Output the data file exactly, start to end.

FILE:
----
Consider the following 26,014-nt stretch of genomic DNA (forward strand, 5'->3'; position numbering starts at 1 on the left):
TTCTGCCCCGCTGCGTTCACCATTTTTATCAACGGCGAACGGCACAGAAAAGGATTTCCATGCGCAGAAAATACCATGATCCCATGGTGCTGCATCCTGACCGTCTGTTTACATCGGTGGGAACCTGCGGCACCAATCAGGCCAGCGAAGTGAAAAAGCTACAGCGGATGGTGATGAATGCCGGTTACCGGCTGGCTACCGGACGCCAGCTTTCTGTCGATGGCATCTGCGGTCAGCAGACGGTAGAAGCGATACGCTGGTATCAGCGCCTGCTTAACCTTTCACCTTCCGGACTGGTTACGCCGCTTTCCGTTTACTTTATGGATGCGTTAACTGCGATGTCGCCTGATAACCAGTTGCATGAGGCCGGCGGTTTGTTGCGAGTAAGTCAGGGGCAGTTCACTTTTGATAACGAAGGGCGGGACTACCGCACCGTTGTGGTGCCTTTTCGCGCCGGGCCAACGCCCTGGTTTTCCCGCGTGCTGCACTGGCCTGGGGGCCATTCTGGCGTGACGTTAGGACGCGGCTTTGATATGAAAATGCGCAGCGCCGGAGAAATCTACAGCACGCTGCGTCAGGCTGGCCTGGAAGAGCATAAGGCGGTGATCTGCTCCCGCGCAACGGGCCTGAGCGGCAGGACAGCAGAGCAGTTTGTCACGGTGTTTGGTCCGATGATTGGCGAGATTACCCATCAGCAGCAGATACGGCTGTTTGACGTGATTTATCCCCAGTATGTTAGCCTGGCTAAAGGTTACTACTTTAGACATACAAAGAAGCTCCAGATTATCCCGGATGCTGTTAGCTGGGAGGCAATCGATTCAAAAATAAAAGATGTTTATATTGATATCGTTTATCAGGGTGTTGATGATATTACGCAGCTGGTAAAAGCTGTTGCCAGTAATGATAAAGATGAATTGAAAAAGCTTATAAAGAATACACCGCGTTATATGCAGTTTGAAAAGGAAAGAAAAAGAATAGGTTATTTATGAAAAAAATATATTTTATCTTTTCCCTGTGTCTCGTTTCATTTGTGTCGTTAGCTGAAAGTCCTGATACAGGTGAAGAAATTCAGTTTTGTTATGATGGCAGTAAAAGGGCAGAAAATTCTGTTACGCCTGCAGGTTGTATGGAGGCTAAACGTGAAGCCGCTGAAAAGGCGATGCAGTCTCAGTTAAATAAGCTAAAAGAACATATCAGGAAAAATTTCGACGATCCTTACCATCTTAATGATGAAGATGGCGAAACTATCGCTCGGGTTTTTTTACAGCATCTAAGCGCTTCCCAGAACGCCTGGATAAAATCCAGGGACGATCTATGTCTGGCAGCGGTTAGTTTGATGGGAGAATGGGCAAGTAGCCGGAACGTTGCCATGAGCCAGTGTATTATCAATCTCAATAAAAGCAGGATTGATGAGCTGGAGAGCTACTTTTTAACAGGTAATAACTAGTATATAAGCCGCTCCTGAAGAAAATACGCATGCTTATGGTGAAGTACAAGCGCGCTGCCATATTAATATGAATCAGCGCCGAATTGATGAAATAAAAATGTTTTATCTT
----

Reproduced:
Consider the following 26,014-nt stretch of genomic DNA (forward strand, 5'->3'; position numbering starts at 1 on the left):
TTCTGCCCCGCTGCGTTCACCATTTTTATCAACGGCGAACGGCACAGAAAAGGATTTCCATGCGCAGAAAATACCATGATCCCATGGTGCTGCATCCTGACCGTCTGTTTACATCGGTGGGAACCTGCGGCACCAATCAGGCCAGCGAAGTGAAAAAGCTACAGCGGATGGTGATGAATGCCGGTTACCGGCTGGCTACCGGACGCCAGCTTTCTGTCGATGGCATCTGCGGTCAGCAGACGGTAGAAGCGATACGCTGGTATCAGCGCCTGCTTAACCTTTCACCTTCCGGACTGGTTACGCCGCTTTCCGTTTACTTTATGGATGCGTTAACTGCGATGTCGCCTGATAACCAGTTGCATGAGGCCGGCGGTTTGTTGCGAGTAAGTCAGGGGCAGTTCACTTTTGATAACGAAGGGCGGGACTACCGCACCGTTGTGGTGCCTTTTCGCGCCGGGCCAACGCCCTGGTTTTCCCGCGTGCTGCACTGGCCTGGGGGCCATTCTGGCGTGACGTTAGGACGCGGCTTTGATATGAAAATGCGCAGCGCCGGAGAAATCTACAGCACGCTGCGTCAGGCTGGCCTGGAAGAGCATAAGGCGGTGATCTGCTCCCGCGCAACGGGCCTGAGCGGCAGGACAGCAGAGCAGTTTGTCACGGTGTTTGGTCCGATGATTGGCGAGATTACCCATCAGCAGCAGATACGGCTGTTTGACGTGATTTATCCCCAGTATGTTAGCCTGGCTAAAGGTTACTACTTTAGACATACAAAGAAGCTCCAGATTATCCCGGATGCTGTTAGCTGGGAGGCAATCGATTCAAAAATAAAAGATGTTTATATTGATATCGTTTATCAGGGTGTTGATGATATTACGCAGCTGGTAAAAGCTGTTGCCAGTAATGATAAAGATGAATTGAAAAAGCTTATAAAGAATACACCGCGTTATATGCAGTTTGAAAAGGAAAGAAAAAGAATAGGTTATTTATGAAAAAAATATATTTTATCTTTTCCCTGTGTCTCGTTTCATTTGTGTCGTTAGCTGAAAGTCCTGATACAGGTGAAGAAATTCAGTTTTGTTATGATGGCAGTAAAAGGGCAGAAAATTCTGTTACGCCTGCAGGTTGTATGGAGGCTAAACGTGAAGCCGCTGAAAAGGCGATGCAGTCTCAGTTAAATAAGCTAAAAGAACATATCAGGAAAAATTTCGACGATCCTTACCATCTTAATGATGAAGATGGCGAAACTATCGCTCGGGTTTTTTTACAGCATCTAAGCGCTTCCCAGAACGCCTGGATAAAATCCAGGGACGATCTATGTCTGGCAGCGGTTAGTTTGATGGGAGAATGGGCAAGTAGCCGGAACGTTGCCATGAGCCAGTGTATTATCAATCTCAATAAAAGCAGGATTGATGAGCTGGAGAGCTACTTTTTAACAGGTAATAACTAGTATATAAGCCGCTCCTGAAGAAAATACGCATGCTTATGGTGAAGTACAAGCGCGCTGCCATATTAATATGAATCAGCGCCGAATTGATGAAATAAAAATGTTTTATCTT